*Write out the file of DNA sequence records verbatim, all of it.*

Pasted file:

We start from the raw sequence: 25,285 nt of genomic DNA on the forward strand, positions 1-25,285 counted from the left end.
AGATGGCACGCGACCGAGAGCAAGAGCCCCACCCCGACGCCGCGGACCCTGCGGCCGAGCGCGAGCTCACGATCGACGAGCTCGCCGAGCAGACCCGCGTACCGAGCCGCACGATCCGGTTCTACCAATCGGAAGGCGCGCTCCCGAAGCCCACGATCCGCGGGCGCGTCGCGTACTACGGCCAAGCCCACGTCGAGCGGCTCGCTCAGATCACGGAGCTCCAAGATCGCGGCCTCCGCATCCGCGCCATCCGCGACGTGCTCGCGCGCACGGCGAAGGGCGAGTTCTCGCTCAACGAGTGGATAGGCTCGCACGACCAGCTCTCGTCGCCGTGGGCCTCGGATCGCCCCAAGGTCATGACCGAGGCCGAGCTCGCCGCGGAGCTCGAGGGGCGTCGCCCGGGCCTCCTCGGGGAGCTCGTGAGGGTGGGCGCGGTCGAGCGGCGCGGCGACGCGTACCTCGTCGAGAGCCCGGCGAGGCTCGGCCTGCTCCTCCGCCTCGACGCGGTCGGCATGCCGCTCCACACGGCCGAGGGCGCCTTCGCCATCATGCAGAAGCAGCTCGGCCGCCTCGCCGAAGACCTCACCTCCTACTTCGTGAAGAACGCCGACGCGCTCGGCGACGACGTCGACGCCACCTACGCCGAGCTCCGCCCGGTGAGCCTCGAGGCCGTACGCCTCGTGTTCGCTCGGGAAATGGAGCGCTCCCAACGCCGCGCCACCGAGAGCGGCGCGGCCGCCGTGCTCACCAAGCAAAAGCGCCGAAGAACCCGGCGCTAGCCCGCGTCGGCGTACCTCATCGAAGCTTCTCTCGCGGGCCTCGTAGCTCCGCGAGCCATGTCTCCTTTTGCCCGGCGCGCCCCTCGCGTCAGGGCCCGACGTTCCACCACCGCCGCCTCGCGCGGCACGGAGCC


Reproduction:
We start from the raw sequence: 25,285 nt of genomic DNA on the forward strand, positions 1-25,285 counted from the left end.
AGATGGCACGCGACCGAGAGCAAGAGCCCCACCCCGACGCCGCGGACCCTGCGGCCGAGCGCGAGCTCACGATCGACGAGCTCGCCGAGCAGACCCGCGTACCGAGCCGCACGATCCGGTTCTACCAATCGGAAGGCGCGCTCCCGAAGCCCACGATCCGCGGGCGCGTCGCGTACTACGGCCAAGCCCACGTCGAGCGGCTCGCTCAGATCACGGAGCTCCAAGATCGCGGCCTCCGCATCCGCGCCATCCGCGACGTGCTCGCGCGCACGGCGAAGGGCGAGTTCTCGCTCAACGAGTGGATAGGCTCGCACGACCAGCTCTCGTCGCCGTGGGCCTCGGATCGCCCCAAGGTCATGACCGAGGCCGAGCTCGCCGCGGAGCTCGAGGGGCGTCGCCCGGGCCTCCTCGGGGAGCTCGTGAGGGTGGGCGCGGTCGAGCGGCGCGGCGACGCGTACCTCGTCGAGAGCCCGGCGAGGCTCGGCCTGCTCCTCCGCCTCGACGCGGTCGGCATGCCGCTCCACACGGCCGAGGGCGCCTTCGCCATCATGCAGAAGCAGCTCGGCCGCCTCGCCGAAGACCTCACCTCCTACTTCGTGAAGAACGCCGACGCGCTCGGCGACGACGTCGACGCCACCTACGCCGAGCTCCGCCCGGTGAGCCTCGAGGCCGTACGCCTCGTGTTCGCTCGGGAAATGGAGCGCTCCCAACGCCGCGCCACCGAGAGCGGCGCGGCCGCCGTGCTCACCAAGCAAAAGCGCCGAAGAACCCGGCGCTAGCCCGCGTCGGCGTACCTCATCGAAGCTTCTCTCGCGGGCCTCGTAGCTCCGCGAGCCATGTCTCCTTTTGCCCGGCGCGCCCCTCGCGTCAGGGCCCGACGTTCCACCACCGCCGCCTCGCGCGGCACGGAGCC